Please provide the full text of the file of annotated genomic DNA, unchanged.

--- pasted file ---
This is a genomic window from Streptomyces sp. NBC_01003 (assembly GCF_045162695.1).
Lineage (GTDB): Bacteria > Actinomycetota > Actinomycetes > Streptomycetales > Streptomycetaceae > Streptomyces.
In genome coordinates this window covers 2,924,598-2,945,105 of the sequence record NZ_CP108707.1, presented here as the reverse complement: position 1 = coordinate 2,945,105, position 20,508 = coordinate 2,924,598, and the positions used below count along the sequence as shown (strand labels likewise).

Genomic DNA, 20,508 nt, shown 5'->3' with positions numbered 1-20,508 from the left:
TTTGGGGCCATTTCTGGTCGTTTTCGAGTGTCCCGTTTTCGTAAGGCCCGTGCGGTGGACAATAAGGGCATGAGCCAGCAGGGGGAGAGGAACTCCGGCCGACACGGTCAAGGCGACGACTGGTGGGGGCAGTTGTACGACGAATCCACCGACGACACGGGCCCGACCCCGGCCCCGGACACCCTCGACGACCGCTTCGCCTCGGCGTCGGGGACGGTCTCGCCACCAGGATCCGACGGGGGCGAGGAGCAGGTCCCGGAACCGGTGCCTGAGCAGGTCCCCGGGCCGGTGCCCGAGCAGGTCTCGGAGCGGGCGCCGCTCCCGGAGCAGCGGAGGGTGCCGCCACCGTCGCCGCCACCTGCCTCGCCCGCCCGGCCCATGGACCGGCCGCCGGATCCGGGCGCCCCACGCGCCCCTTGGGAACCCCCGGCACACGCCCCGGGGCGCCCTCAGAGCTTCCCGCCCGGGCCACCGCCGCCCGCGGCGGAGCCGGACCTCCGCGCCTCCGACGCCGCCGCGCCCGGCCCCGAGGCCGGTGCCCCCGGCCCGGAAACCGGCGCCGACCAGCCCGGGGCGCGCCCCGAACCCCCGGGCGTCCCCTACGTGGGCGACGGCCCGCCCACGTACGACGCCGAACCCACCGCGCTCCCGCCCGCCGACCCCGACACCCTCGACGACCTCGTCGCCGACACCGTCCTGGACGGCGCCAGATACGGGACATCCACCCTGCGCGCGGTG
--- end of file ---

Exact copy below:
This is a genomic window from Streptomyces sp. NBC_01003 (assembly GCF_045162695.1).
Lineage (GTDB): Bacteria > Actinomycetota > Actinomycetes > Streptomycetales > Streptomycetaceae > Streptomyces.
In genome coordinates this window covers 2,924,598-2,945,105 of the sequence record NZ_CP108707.1, presented here as the reverse complement: position 1 = coordinate 2,945,105, position 20,508 = coordinate 2,924,598, and the positions used below count along the sequence as shown (strand labels likewise).

Genomic DNA, 20,508 nt, shown 5'->3' with positions numbered 1-20,508 from the left:
TTTGGGGCCATTTCTGGTCGTTTTCGAGTGTCCCGTTTTCGTAAGGCCCGTGCGGTGGACAATAAGGGCATGAGCCAGCAGGGGGAGAGGAACTCCGGCCGACACGGTCAAGGCGACGACTGGTGGGGGCAGTTGTACGACGAATCCACCGACGACACGGGCCCGACCCCGGCCCCGGACACCCTCGACGACCGCTTCGCCTCGGCGTCGGGGACGGTCTCGCCACCAGGATCCGACGGGGGCGAGGAGCAGGTCCCGGAACCGGTGCCTGAGCAGGTCCCCGGGCCGGTGCCCGAGCAGGTCTCGGAGCGGGCGCCGCTCCCGGAGCAGCGGAGGGTGCCGCCACCGTCGCCGCCACCTGCCTCGCCCGCCCGGCCCATGGACCGGCCGCCGGATCCGGGCGCCCCACGCGCCCCTTGGGAACCCCCGGCACACGCCCCGGGGCGCCCTCAGAGCTTCCCGCCCGGGCCACCGCCGCCCGCGGCGGAGCCGGACCTCCGCGCCTCCGACGCCGCCGCGCCCGGCCCCGAGGCCGGTGCCCCCGGCCCGGAAACCGGCGCCGACCAGCCCGGGGCGCGCCCCGAACCCCCGGGCGTCCCCTACGTGGGCGACGGCCCGCCCACGTACGACGCCGAACCCACCGCGCTCCCGCCCGCCGACCCCGACACCCTCGACGACCTCGTCGCCGACACCGTCCTGGACGGCGCCAGATACGGGACATCCACCCTGCGCGCGGTG